Context: Although the negative impact of subclinical hypothyroidism (sHT) in terms of cardiovascular risk in
young adults is mostly acknowledged it remains to be established in the elderly, especially in the oldest old.
Evidence Acquisition: We searched Medline for reports published with the following search words: hypothyroidism, sHT,
ageing, elderly, L-thyroxin, thyroid, guidelines, treatment, quality of life, cardiovascular risk, heart failure (HF), ischemic
heart disease (IHD), endothelial dysfunction. The search was restricted to reports published in English since 1980, but
some reports published before 1980 were also incorporated. We supplemented the search with records from personal files
and references of relevant articles and textbooks. Parameters analyzed included epidemiology of sHT and thyroid failure
the effect of thyroid hormone on ageing process and cardiovascular function as well as the potential benefits of L-thyroxin
therapy on quality of life, HF progression and events.
Evidence Synthesis: TSH levels increase with age, even in older patients without thyroid disease, in whom higher TSH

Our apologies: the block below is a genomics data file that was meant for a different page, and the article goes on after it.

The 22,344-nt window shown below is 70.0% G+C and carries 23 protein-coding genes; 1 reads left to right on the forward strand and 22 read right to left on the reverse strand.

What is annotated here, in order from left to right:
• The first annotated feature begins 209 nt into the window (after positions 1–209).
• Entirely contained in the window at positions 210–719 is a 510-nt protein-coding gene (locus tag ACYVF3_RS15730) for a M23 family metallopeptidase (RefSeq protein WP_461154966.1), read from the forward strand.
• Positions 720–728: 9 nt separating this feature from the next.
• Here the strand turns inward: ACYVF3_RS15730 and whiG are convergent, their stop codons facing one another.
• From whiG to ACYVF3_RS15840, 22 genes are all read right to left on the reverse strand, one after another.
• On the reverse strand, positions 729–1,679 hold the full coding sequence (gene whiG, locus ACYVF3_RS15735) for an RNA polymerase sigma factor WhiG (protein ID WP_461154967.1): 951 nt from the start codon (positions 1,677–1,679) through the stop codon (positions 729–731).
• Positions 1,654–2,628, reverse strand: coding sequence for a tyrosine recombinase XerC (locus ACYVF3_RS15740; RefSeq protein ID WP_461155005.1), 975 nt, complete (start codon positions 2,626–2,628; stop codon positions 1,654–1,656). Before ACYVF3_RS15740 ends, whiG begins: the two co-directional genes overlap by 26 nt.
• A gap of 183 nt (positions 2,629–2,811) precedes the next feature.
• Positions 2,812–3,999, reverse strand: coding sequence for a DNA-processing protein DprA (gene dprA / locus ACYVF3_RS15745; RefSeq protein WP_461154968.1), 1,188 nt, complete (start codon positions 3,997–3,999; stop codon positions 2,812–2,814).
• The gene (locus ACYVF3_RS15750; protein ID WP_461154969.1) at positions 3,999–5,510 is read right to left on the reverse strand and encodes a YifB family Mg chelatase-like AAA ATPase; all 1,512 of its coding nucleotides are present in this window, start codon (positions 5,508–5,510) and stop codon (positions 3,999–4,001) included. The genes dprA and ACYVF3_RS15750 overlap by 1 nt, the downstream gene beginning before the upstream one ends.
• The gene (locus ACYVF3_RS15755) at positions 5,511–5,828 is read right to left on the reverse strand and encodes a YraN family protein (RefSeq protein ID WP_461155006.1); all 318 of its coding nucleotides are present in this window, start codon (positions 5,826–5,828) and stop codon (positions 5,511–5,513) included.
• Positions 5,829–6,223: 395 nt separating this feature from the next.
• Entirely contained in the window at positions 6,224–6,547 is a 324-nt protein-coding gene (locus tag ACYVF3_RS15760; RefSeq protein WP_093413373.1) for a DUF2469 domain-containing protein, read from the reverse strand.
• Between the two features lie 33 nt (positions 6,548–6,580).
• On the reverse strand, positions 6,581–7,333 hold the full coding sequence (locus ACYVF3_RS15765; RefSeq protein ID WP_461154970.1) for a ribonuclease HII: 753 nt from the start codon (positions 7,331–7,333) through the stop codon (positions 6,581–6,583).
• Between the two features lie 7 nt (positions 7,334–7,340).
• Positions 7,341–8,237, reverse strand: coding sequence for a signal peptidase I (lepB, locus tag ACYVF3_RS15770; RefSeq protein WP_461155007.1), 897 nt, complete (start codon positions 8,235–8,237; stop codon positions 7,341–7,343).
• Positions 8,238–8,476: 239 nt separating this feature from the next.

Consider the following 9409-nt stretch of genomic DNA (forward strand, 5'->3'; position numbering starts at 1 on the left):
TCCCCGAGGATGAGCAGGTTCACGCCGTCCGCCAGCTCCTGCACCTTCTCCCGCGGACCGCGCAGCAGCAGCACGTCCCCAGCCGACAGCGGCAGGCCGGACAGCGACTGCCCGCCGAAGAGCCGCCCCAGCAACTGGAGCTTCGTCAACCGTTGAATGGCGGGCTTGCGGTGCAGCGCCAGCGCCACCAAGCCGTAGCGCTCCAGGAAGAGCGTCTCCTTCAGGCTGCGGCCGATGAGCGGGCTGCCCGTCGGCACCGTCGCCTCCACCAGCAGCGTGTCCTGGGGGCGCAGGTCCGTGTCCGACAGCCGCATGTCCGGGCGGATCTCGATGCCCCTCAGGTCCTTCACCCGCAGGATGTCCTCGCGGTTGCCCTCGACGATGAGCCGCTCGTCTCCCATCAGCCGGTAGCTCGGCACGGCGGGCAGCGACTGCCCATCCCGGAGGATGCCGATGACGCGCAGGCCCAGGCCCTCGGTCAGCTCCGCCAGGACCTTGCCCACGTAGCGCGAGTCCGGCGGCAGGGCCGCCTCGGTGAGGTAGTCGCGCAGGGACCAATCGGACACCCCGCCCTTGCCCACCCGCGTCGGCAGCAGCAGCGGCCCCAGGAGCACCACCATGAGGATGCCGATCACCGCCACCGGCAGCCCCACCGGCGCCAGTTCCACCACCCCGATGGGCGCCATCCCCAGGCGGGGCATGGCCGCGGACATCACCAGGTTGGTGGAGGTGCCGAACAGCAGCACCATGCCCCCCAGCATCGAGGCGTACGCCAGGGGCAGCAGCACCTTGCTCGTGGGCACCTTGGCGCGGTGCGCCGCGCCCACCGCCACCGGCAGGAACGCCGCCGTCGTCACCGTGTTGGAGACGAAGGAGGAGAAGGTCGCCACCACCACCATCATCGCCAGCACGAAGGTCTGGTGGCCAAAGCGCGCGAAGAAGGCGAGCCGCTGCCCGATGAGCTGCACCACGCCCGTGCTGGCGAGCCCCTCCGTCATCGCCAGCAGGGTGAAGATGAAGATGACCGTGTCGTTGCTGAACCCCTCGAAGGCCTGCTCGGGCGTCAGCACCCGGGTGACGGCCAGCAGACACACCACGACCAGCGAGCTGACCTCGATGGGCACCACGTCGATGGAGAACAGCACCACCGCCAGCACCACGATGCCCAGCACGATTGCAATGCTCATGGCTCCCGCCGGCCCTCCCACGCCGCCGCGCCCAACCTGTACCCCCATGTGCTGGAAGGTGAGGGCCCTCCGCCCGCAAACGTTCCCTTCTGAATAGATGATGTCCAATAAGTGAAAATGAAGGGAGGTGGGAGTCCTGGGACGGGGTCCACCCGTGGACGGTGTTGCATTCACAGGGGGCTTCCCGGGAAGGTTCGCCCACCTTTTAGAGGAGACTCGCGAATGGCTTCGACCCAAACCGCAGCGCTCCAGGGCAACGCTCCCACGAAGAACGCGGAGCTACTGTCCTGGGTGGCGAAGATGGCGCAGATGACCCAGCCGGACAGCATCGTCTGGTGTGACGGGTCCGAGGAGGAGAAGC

value might favor longevity; better quality of life and lower IHD mortality in the oldest old population has been reported
yet. However, at odds with the relationship between sHT and IHD risk and mortality, which shows a clear age dependent
feature, vanishing in the last decades of life, the detrimental effect of sHT on HF progression and events remains evident
also in older patients, although no data are available in the oldest old population.
Conclusions: The lack of specific randomized trials enrolling either old or very old subjects, aimed at evaluate the efficacy
of hormonal replacement on overall survival and cardiovascular risk reduction along with the negative effects of possible
over-treatment, makes the decision to treat older people a still unresolved clinical challenge. Moreover, the possibility that
restoring euthyroidism may be harmful in the elderly should be always taken into account.